The existence of black holes is one of the most amazing and bizarre predictions of Einstein's theory of gravity. Despite his original misgivings about their reality, massive black hole holes are today believed to lie at the centers of most galaxies and to be the inevitable consequence of the demise of massive stars.
A black hole is point-like in dimension, but one of its more mysterious aspects is that it has an "event horizon": an imaginary surface, or "edge," of finite size around it within which anything (except information) that ventures becomes lost forever to the rest of the universe. The existence and nature of event horizons are much less well understood than black holes themselves.
Some proposed, variant theories of gravity to Einstein's, for example, differ in their predicted properties of event horizons, while in some other scenarios event horizons might not even exist. Since black holes are seemingly so common, astronomers want to understand these curious surfaces around them. Their findings could also help refine or suppliant Einstein's theory, and would offer clues to the fundamental nature of physical forces and particles by virtue of the extreme environment of black holes.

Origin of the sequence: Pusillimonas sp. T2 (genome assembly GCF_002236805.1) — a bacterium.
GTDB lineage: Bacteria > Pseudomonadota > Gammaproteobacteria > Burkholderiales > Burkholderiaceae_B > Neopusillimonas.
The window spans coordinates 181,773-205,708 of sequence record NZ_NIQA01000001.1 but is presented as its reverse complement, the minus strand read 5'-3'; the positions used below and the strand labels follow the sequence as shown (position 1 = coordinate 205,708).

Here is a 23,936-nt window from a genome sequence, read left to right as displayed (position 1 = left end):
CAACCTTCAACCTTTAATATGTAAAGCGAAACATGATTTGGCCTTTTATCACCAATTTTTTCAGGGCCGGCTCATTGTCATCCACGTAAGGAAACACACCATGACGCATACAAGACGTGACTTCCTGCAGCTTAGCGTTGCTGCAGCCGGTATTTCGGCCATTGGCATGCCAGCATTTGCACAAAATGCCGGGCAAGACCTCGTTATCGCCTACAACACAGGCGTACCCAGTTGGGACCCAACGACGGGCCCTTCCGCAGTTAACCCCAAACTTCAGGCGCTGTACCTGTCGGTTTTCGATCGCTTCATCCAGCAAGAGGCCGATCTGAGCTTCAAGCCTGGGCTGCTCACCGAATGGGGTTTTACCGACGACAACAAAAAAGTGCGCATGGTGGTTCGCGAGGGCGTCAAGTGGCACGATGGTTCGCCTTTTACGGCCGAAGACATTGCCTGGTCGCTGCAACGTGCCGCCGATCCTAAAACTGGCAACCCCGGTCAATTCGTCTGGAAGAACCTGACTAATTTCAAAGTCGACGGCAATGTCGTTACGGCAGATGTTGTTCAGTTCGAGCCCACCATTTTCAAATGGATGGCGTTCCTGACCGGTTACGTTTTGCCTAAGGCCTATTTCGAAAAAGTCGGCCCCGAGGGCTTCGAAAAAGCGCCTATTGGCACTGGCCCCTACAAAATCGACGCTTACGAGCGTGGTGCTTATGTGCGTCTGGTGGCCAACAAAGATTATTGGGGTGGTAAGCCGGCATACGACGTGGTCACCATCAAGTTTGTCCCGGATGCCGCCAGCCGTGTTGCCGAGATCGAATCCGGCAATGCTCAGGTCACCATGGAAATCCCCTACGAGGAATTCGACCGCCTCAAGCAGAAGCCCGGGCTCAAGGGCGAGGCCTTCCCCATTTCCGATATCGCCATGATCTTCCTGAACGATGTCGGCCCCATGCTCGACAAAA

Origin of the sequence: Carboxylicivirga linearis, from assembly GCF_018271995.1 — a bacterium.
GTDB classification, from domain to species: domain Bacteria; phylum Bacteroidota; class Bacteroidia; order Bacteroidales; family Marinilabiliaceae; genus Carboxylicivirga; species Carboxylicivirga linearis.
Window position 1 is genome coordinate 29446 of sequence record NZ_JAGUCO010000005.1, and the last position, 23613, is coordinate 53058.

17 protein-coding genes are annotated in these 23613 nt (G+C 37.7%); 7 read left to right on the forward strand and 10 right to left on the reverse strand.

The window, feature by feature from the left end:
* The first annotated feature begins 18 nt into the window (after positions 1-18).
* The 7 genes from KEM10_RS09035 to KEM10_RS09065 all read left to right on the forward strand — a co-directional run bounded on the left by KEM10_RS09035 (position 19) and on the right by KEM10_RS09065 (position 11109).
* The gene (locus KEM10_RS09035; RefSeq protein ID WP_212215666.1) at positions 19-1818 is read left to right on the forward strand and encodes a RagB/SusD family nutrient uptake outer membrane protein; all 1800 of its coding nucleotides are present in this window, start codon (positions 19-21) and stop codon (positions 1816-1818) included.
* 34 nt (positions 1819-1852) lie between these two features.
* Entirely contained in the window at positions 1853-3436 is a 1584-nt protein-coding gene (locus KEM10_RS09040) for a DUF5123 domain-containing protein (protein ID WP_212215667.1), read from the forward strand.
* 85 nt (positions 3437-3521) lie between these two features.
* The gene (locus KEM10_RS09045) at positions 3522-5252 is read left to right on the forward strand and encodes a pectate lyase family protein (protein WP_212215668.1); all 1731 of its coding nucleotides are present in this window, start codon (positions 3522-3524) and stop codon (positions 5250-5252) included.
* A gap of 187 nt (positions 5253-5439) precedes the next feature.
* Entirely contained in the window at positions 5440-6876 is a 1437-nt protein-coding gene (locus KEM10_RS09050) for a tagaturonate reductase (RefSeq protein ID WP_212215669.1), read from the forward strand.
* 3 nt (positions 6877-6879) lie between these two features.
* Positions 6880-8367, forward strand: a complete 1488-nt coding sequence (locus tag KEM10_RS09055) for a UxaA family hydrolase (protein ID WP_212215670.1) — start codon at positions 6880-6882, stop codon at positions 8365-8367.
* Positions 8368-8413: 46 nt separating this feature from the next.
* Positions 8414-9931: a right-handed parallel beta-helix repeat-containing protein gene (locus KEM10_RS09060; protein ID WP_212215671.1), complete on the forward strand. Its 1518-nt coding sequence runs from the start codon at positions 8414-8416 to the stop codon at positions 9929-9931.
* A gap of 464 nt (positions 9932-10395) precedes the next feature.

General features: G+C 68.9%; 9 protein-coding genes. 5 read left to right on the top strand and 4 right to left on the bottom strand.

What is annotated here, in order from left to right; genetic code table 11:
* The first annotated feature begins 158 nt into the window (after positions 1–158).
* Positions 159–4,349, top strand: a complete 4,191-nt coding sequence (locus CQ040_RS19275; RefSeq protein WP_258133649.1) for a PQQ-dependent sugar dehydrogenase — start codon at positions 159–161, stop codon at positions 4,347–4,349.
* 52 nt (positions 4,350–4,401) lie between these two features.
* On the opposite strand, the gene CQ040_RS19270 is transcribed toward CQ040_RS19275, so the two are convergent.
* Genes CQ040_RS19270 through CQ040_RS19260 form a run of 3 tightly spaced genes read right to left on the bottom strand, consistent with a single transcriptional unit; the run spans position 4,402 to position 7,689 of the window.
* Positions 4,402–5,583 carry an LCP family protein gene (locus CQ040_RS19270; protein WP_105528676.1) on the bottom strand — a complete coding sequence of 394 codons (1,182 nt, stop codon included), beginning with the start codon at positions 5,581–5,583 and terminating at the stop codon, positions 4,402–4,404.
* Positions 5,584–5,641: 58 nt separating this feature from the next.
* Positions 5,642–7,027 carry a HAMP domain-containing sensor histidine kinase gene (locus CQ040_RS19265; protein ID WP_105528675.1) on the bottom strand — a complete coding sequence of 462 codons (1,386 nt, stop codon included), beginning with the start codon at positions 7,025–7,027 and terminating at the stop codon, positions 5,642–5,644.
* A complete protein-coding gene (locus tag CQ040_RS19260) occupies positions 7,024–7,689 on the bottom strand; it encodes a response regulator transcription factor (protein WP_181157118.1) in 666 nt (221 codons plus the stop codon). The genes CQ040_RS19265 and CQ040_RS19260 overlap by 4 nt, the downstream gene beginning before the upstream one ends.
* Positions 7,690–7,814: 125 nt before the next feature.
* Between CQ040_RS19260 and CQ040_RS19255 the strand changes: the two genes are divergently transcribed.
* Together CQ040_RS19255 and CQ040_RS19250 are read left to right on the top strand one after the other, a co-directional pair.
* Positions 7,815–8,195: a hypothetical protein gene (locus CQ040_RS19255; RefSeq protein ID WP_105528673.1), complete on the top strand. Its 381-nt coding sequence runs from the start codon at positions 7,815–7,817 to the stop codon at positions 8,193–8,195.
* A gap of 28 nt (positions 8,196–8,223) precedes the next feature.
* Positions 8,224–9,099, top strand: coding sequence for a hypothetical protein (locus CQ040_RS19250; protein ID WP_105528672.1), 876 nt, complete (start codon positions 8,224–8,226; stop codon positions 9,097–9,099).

Observations of event horizons are extraordinarily difficult because they are comparatively so small - our own galactic center's black hole has one estimated to be less than 40 astronomical units in diameter - and faint because light passing through the surface is captured. Nevertheless, accretion of material onto disks or other structures near the event horizon produces radiation at all wavelengths, much of which escapes the region and can be seen, and the environment thus probed.
In the case of our galactic center, recent observations from a team including CfA astronomers with the Submillimeter Array have set some important constraints.
Writing in the latest issue of the Astrophysical Journal, CfA astronomers Avi Loeb and Ramesh Narayan, together with a past post-doc of theirs, have used this and other new results to compute the implications for any putative event horizon.
They show for the first time, making only a few conservative assumptions, that there is now solid evidence for one of the most exotic and fundamental predictions of general relativity: the existence of an event horizon around the galactic center black hole, and therefore around black holes in general.
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Provided by Harvard-Smithsonian Center for Astrophysics (news : web)
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